Plaintiffs’ retained testifying experts must, similar to lawyers, market themselves to potential clients. In their profession, of course, their target clients are plaintiff-oriented firms. Just as members of any profession, plaintiffs’ testifying experts often become more sophisticated both in their craft and their marketing efforts with experience, which, essentially, means they become better at spinning the same underlying biographical facts over the years. As defense attorneys, we can uncover helpful impeachment material by comparing these experts’ current promotional materials with the ones used during the dawn of their careers. Both lawyers and their experts have used the Internet to promote themselves for almost two decades, and these marketing materials can still be found lurking in the greater depths of the Internet if you seek them out.
In catastrophic injury cases, defense counsel are most familiar with the first responder investigations conducted by local and state police and fire departments. In death cases, however, there is a third public responder, the local Medical Examiner’s Office.
United States District Court for the Northern District of West Virginia
recently dismissed West Virginia Consumer Credit and Protection Act (WVCCPA)
consumer protection claims because the plaintiffs lacked standing as a result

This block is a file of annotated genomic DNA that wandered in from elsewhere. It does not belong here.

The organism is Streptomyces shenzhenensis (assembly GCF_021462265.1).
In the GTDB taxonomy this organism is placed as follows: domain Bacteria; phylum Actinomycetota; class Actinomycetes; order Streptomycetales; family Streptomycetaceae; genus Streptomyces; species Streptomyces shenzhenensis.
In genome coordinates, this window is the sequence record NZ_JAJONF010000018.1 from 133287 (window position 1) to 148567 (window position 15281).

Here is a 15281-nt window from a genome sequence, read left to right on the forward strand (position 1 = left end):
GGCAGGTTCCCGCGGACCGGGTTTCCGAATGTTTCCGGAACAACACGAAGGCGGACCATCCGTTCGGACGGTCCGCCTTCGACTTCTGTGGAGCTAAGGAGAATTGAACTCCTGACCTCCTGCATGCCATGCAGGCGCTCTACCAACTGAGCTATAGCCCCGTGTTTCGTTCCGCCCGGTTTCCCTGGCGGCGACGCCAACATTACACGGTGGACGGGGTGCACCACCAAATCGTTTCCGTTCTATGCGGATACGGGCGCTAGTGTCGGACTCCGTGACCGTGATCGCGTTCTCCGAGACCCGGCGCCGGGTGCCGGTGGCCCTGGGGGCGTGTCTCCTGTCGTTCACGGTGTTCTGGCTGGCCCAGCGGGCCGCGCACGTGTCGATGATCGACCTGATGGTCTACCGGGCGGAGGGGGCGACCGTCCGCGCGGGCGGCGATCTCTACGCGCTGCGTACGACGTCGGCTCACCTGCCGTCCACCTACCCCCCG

of their bankruptcy discharge. Fabian, et al. v. Home Loan Center,
Inc., et al., No. 5:14-CV-42, 2014 WL 1648289 (N.D. W. Va. Apr. 24,
2014). Claims under the WVCCPA are available to a “consumer,” defined as “any
natural personobligated or allegedly obligated to pay any debt.” W. Va. Code §
46A-2-122(a) (emphasis added). The court reasoned that because the plaintiffs
were relieved of personal liability for the debt by virtue of the discharge
that they received in bankruptcy, they were no longer obligated to pay the debt
and therefore could not meet the definition of a consumer. In reaching its
decision, the court cited an opinion from the United States Court of Appeals
for the First Circuit, which applied the same argument to claims brought under
the federal Fair Debt Collection Practices Act (FDCPA), 15 U.S.C. § 1692 et
seq. Arruda v. Sears, Roebuck & Co.,
310 F.3d 13, 23 (1st Cir. 2002).